1--Number of the Week: Average Household Still Needs to Trim $26,172 in Debt, Wall Street Journal
Excerpt: $26,172: Amount of debt the average U.S. household would need to cut to bring balance sheets back to 1990s levels.
Americans have made progress in paring back their debt, partly by cutting their credit-card use and mostly by walking away from mortgages and other loans. But they still have a long way to go.
In the first quarter, households owed $13.3 trillion, an amount equal to 18.4% of total household assets, including stock portfolios, savings and homes, according to the Federal Reserve‘s flow of funds report. That was down from 21.7% two years earlier but still well above the 14.4% level that prevailed in the 1990s. That suggests household balance sheets don’t have nearly enough cushioning against financial shocks, like job loss and illness, as they should.
To get back to 14.4%, households would have to shed a combined $2.9 trillion of debt. In other words, either people cut their credit cards up like crazy, or they keep putting their keys in the mailbox and walking away.
Another way: Increase household assets by $20.4 trillion — a 30% gain that would all but wipe out real estate losses and take the stock market to a new all-time high. History suggests that day will eventually come, but given the current state of the financial and housing markets, it seems unlikely to come quickly.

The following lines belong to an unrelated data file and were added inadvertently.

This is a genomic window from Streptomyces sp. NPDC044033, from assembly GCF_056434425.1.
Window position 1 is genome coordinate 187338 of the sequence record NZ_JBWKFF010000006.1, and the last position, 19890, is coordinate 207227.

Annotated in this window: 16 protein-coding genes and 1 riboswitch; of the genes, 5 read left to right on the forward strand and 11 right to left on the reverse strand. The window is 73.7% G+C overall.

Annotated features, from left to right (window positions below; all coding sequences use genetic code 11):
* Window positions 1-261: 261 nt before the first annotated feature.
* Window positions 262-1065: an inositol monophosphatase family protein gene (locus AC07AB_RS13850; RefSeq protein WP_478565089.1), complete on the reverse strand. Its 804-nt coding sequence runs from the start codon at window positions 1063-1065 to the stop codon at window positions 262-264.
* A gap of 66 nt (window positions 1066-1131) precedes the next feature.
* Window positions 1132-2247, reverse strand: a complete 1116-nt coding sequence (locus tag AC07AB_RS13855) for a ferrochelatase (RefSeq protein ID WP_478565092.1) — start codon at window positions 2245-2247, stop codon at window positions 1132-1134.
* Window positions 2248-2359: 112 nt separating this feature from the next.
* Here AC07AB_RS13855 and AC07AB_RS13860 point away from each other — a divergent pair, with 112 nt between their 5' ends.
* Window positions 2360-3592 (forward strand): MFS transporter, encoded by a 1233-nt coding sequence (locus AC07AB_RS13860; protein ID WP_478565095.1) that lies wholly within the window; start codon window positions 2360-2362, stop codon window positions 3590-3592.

2---How to avoid stumbling into our own lost decade, Financial Times via zero hedge
Excerpt: A sick economy constrained by demand works very differently from a normal one. Measures that usually promote growth and job creation can have little effect, or backfire. When demand is constraining an economy, there is little to be gained from increasing potential supply. In a recession, if more people seek to borrow less or save more there is reduced demand, hence fewer jobs. Training programmes or measures to increase work incentives for those with high and low incomes may affect who gets the jobs, but in a demand-constrained economy will not affect the total number of jobs. Measures that increase productivity and efficiency, if they do not also translate into increased demand, may actually reduce the number of people working as the level of total output remains demand-constrained....